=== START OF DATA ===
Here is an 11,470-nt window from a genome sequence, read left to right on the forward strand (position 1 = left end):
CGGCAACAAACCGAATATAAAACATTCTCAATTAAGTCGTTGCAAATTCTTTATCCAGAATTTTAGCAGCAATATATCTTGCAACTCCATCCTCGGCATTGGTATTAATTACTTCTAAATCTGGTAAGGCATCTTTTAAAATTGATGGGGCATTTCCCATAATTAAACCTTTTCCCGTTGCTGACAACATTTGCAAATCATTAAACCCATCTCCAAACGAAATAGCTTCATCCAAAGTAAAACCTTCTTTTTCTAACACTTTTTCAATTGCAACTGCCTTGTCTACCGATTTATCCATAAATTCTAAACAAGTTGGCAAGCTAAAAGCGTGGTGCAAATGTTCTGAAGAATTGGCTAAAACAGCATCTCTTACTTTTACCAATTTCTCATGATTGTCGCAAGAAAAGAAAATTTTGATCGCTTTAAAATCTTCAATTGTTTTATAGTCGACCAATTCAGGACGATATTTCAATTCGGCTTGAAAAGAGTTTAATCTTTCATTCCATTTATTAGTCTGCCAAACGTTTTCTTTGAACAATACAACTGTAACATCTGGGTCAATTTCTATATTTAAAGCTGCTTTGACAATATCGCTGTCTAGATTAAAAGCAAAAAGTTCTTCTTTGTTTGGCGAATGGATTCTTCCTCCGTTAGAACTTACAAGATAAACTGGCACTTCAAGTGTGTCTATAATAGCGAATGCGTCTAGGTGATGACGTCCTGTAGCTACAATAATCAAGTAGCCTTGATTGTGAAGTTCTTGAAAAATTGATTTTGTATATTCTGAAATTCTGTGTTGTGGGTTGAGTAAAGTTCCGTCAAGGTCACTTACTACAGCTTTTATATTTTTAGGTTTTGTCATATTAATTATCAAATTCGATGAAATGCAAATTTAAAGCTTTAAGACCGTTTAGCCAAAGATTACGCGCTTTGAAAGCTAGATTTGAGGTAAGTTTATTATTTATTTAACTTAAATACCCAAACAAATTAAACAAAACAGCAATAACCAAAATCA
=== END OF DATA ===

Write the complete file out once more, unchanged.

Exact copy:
Here is an 11,470-nt window from a genome sequence, read left to right on the forward strand (position 1 = left end):
CGGCAACAAACCGAATATAAAACATTCTCAATTAAGTCGTTGCAAATTCTTTATCCAGAATTTTAGCAGCAATATATCTTGCAACTCCATCCTCGGCATTGGTATTAATTACTTCTAAATCTGGTAAGGCATCTTTTAAAATTGATGGGGCATTTCCCATAATTAAACCTTTTCCCGTTGCTGACAACATTTGCAAATCATTAAACCCATCTCCAAACGAAATAGCTTCATCCAAAGTAAAACCTTCTTTTTCTAACACTTTTTCAATTGCAACTGCCTTGTCTACCGATTTATCCATAAATTCTAAACAAGTTGGCAAGCTAAAAGCGTGGTGCAAATGTTCTGAAGAATTGGCTAAAACAGCATCTCTTACTTTTACCAATTTCTCATGATTGTCGCAAGAAAAGAAAATTTTGATCGCTTTAAAATCTTCAATTGTTTTATAGTCGACCAATTCAGGACGATATTTCAATTCGGCTTGAAAAGAGTTTAATCTTTCATTCCATTTATTAGTCTGCCAAACGTTTTCTTTGAACAATACAACTGTAACATCTGGGTCAATTTCTATATTTAAAGCTGCTTTGACAATATCGCTGTCTAGATTAAAAGCAAAAAGTTCTTCTTTGTTTGGCGAATGGATTCTTCCTCCGTTAGAACTTACAAGATAAACTGGCACTTCAAGTGTGTCTATAATAGCGAATGCGTCTAGGTGATGACGTCCTGTAGCTACAATAATCAAGTAGCCTTGATTGTGAAGTTCTTGAAAAATTGATTTTGTATATTCTGAAATTCTGTGTTGTGGGTTGAGTAAAGTTCCGTCAAGGTCACTTACTACAGCTTTTATATTTTTAGGTTTTGTCATATTAATTATCAAATTCGATGAAATGCAAATTTAAAGCTTTAAGACCGTTTAGCCAAAGATTACGCGCTTTGAAAGCTAGATTTGAGGTAAGTTTATTATTTATTTAACTTAAATACCCAAACAAATTAAACAAAACAGCAATAACCAAAATCA